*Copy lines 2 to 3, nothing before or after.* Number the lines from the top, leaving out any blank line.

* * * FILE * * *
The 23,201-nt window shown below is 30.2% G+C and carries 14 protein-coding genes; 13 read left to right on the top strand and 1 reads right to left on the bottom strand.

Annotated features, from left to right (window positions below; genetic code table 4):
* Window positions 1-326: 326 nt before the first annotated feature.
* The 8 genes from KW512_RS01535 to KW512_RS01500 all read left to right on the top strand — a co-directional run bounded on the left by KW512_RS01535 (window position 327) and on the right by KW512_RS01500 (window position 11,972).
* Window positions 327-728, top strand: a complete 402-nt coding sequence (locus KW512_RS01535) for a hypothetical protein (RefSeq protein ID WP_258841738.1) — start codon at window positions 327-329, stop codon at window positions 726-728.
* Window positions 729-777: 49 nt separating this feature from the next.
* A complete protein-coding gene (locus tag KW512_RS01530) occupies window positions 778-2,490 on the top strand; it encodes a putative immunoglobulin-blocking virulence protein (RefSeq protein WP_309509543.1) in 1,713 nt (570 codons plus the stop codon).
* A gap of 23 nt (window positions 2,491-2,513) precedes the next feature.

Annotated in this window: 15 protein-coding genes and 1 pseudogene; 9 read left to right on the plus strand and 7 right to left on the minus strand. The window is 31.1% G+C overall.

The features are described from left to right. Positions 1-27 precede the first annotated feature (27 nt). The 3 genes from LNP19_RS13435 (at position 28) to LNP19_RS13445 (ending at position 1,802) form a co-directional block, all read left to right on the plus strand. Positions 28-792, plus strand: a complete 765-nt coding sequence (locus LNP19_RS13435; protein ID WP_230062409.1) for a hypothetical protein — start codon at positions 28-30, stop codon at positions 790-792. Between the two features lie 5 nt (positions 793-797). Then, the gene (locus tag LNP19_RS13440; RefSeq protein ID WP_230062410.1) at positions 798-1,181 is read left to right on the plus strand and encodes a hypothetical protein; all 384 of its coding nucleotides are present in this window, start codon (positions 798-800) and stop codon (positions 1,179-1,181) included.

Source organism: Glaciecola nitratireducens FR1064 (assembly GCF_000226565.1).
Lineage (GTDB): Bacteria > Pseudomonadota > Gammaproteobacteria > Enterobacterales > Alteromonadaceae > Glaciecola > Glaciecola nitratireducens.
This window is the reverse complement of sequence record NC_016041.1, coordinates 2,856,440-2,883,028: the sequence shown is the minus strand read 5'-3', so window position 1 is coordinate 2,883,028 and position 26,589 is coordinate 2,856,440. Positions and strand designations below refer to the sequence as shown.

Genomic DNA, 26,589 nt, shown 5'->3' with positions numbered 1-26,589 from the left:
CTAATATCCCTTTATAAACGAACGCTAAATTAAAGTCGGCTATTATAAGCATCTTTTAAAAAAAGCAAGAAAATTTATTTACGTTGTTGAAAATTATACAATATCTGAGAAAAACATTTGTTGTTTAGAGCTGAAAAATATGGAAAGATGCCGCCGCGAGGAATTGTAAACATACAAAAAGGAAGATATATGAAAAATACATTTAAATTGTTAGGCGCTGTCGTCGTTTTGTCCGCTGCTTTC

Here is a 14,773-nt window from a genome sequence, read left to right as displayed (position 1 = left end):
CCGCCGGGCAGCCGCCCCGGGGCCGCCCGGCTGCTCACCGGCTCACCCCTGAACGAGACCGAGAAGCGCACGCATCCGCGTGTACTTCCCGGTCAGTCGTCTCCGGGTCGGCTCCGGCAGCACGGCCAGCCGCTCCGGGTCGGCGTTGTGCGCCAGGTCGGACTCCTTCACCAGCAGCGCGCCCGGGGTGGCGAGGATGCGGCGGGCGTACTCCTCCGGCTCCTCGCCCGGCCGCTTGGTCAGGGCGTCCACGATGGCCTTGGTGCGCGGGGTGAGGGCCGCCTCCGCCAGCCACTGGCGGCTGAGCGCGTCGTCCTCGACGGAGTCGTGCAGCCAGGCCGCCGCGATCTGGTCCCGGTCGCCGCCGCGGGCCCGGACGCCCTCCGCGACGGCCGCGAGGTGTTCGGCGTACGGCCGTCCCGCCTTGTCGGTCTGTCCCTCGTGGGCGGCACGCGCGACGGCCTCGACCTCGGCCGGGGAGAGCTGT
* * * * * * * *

Annotated features, from left to right (window positions below; genetic code table 4):
* Window positions 1-326: 326 nt before the first annotated feature.